Hiking the Mullerthal trail

May – the month of the long weekends in Europe! We have four days off during the Ascension weekend and I hit the trail together with Elien for a last hike before the big deal. Our destination is the ‘Little Switzerland’ area in the Grand Douchy de Luxembourg, a 5 hours train journey from home. The term ‘Little Switzerland’ was invented in the early 20th century to promote tourism in the region – the landscape has very little to do with the mighty Alps. In this area, lush beech forest and towering Jurassic sandstone formations attract walkers from Belgium, Holland and Germany. Funny enough, Joery also published a blogpost blogpost about a walk in the area just a week ago.

We start on thursday afternoon in the town of Mersch and quickly climb out of the village. On our first day, we walk a connection trail to the ‘Mullerthal trail’, a 110km waymarked tour along the highlights of the region. After a warming up of two hours, we zigzag through the Noumerleen sandstone formations and rock corridors, a nice preview of what to expect during the coming days. We find a nice bivouac spot in a field near the Meysembourg castle.

Slight rain ticks on the flysheet of the tent most of the night, but the morning brings glorious sunshine again. Our second day is presumably the least interesting of the trip. The trail mostly follows forest lanes and field roads, but also contains some nice sections through narrow valleys like the Gluedbaach and Ernz Noire valleys. In the late afternoon we reach the Schiessentumpel waterfall, presumably the most photographed piece of nature in Luxembourg. And yep, after not encountering any hikers the entire day this spot is pretty crowded. I cannot even take a picture of the nice waterfall and the old bridge without any people on it.

The trail nows steeply climbs through the beech forest up to the valley flanks and we enter a fairytale world of towering sandstone formations and rock labyrinths. Wood mice contantly rustle through the litter at the forest floor as we pass by. We continue for half an hour, then leave the path and steeply climb through the forest out of the valley to find another nice bivouac spot in a field NE of the hamlet of Breidweiler.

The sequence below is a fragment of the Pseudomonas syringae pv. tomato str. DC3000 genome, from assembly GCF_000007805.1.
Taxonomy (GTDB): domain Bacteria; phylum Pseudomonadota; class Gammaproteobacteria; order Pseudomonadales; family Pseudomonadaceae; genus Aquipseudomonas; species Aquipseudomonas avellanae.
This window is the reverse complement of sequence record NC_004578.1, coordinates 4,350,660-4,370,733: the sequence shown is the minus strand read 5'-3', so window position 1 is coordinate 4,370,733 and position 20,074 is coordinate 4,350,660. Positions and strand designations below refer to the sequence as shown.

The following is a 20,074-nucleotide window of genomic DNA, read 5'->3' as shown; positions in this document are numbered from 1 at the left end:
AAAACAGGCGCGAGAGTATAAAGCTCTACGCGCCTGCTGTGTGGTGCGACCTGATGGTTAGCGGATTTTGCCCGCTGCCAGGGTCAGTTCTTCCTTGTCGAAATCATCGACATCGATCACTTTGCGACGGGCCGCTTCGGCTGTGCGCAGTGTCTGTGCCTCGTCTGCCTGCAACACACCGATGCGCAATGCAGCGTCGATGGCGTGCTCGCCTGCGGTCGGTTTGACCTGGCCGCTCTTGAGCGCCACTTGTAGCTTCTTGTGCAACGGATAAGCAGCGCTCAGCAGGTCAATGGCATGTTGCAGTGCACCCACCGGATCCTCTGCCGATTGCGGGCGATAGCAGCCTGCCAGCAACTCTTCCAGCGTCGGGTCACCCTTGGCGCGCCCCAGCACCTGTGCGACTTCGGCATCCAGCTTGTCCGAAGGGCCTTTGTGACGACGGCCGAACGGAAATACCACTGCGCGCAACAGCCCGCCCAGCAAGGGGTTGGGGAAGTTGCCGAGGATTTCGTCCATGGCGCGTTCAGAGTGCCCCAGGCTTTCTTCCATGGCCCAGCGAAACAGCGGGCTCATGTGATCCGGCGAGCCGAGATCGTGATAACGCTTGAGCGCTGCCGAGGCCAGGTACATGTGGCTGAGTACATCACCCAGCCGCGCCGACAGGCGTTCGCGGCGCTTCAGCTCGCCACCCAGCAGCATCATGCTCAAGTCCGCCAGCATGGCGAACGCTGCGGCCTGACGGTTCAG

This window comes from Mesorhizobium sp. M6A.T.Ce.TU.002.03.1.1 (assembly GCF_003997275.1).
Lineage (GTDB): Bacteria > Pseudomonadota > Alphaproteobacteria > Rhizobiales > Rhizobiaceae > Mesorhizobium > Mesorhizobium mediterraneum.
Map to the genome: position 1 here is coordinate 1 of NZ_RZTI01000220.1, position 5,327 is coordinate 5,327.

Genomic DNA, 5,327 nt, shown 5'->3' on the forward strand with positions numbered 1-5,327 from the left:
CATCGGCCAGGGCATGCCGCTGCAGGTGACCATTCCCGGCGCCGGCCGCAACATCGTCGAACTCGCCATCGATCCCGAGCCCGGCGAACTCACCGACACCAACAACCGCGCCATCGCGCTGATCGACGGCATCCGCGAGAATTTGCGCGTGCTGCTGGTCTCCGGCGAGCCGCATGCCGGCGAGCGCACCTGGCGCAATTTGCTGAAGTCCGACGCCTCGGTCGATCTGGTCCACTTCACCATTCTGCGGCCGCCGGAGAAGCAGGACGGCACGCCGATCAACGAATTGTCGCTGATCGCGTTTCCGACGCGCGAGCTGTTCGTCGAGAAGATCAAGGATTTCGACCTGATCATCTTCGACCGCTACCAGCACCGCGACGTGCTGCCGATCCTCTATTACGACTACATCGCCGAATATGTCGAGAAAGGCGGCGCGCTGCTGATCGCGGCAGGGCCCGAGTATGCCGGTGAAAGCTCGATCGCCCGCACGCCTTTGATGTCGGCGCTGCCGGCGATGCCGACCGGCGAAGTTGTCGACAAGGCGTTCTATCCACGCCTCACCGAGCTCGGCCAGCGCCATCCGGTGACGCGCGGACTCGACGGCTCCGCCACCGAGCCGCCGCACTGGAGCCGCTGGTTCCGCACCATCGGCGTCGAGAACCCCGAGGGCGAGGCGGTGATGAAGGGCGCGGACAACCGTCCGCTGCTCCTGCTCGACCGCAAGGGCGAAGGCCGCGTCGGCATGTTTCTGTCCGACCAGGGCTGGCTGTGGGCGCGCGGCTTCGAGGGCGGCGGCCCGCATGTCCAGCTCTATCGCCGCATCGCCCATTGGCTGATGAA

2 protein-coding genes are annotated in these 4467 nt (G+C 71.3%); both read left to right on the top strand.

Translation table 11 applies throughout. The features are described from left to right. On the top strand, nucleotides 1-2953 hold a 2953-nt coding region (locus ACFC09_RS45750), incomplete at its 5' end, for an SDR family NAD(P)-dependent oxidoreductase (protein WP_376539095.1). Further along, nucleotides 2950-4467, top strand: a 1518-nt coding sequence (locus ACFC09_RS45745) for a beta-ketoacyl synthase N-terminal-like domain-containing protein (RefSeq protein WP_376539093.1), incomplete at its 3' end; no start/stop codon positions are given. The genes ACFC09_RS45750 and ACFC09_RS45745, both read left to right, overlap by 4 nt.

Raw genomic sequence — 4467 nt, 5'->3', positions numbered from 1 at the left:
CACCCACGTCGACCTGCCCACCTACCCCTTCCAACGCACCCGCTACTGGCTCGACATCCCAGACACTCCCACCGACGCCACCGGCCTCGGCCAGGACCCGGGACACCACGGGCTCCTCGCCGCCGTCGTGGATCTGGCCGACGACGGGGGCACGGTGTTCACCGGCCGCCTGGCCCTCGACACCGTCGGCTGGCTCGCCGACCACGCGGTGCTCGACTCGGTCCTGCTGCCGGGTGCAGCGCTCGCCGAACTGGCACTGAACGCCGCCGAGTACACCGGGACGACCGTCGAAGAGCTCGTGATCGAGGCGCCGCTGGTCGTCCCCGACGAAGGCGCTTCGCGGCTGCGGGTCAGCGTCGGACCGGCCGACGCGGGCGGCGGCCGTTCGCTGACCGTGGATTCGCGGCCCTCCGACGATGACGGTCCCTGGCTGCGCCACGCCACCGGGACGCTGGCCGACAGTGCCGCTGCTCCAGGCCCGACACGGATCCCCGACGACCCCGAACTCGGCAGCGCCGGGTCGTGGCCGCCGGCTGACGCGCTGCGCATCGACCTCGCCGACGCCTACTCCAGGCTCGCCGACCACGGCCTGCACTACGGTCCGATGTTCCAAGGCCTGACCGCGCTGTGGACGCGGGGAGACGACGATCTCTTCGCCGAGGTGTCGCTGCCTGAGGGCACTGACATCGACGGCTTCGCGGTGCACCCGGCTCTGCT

The next morning, blackbird morning songs guide us through the wonderful Goldkaul and down to the Constrefer watermill. A bit further, the path suddenly enters a very narrow rock corridor. This is the famous Rittergang, the most spectacular section of the Mullerthal trail. We have to push our backpacks in front of us because it gets too narrow, and even need our headlights for a pitch dark section! Another splendid corridor, the Déwepëtz, follows shortly after. Then the paths climbs up to the plateaus, winds it way towards Scheidgen, and descends all the way to Echternach through the pretty Deisterbaach valley. It’s already late afternoon and still a long way towards the next bivouac locations far enough from civilization, so we stay at a local camping for the night and a shower.

On the last day a long staircase leads us back to the trail. We immediately enter the Wolfsschlucht, perhaps the most famous of the rock corridors in Little Switzerland (although this is mainly due to its proximity to the touristic village of Echternach). A pretty section upstream along the Aesbach leads us to the Houllay caves, where smoke below the vault of the cave indicates someone has camped here last night.

The path steeply climbs towards the village of Berdorf, where we fill our water bottles again at the camping. The trail quickly plunges back down into the beech forest and the last fine rock corridors and ravines rapidly succeed each other. When we round the trail near the Schiessentumpel waterfall, we climb towards the village of Consdorf the catch a bus back home. A nice region to visit!


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